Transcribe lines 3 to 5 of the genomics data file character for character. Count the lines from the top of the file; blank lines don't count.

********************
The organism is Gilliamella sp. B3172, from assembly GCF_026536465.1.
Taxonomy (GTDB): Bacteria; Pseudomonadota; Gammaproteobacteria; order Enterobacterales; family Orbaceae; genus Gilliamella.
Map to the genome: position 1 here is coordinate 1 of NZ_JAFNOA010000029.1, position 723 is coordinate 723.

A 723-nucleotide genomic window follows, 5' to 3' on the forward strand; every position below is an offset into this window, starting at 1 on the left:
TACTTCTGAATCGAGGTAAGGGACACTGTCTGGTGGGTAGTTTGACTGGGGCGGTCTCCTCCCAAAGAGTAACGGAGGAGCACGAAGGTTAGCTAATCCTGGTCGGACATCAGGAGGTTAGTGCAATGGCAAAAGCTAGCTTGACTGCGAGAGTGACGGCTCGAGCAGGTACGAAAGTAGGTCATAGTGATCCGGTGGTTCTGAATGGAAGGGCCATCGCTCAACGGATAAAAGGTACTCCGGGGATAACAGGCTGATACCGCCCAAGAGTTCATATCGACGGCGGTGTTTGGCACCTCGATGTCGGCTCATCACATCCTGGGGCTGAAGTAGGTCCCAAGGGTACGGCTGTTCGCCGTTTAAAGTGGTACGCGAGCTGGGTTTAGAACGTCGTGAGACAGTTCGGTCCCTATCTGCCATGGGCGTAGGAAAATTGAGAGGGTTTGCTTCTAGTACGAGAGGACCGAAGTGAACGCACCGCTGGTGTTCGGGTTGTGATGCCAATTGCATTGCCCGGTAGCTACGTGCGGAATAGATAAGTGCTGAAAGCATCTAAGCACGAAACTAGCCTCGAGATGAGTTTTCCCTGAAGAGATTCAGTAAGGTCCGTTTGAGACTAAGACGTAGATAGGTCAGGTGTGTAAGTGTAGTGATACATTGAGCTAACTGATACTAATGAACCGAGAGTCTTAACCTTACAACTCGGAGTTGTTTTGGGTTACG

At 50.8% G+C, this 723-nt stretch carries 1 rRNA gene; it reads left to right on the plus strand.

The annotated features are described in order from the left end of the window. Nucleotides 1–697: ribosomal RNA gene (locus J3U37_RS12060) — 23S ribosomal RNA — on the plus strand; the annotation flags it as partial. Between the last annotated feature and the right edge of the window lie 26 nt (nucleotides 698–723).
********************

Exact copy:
Map to the genome: position 1 here is coordinate 1 of NZ_JAFNOA010000029.1, position 723 is coordinate 723.

A 723-nucleotide genomic window follows, 5' to 3' on the forward strand; every position below is an offset into this window, starting at 1 on the left:
TACTTCTGAATCGAGGTAAGGGACACTGTCTGGTGGGTAGTTTGACTGGGGCGGTCTCCTCCCAAAGAGTAACGGAGGAGCACGAAGGTTAGCTAATCCTGGTCGGACATCAGGAGGTTAGTGCAATGGCAAAAGCTAGCTTGACTGCGAGAGTGACGGCTCGAGCAGGTACGAAAGTAGGTCATAGTGATCCGGTGGTTCTGAATGGAAGGGCCATCGCTCAACGGATAAAAGGTACTCCGGGGATAACAGGCTGATACCGCCCAAGAGTTCATATCGACGGCGGTGTTTGGCACCTCGATGTCGGCTCATCACATCCTGGGGCTGAAGTAGGTCCCAAGGGTACGGCTGTTCGCCGTTTAAAGTGGTACGCGAGCTGGGTTTAGAACGTCGTGAGACAGTTCGGTCCCTATCTGCCATGGGCGTAGGAAAATTGAGAGGGTTTGCTTCTAGTACGAGAGGACCGAAGTGAACGCACCGCTGGTGTTCGGGTTGTGATGCCAATTGCATTGCCCGGTAGCTACGTGCGGAATAGATAAGTGCTGAAAGCATCTAAGCACGAAACTAGCCTCGAGATGAGTTTTCCCTGAAGAGATTCAGTAAGGTCCGTTTGAGACTAAGACGTAGATAGGTCAGGTGTGTAAGTGTAGTGATACATTGAGCTAACTGATACTAATGAACCGAGAGTCTTAACCTTACAACTCGGAGTTGTTTTGGGTTACG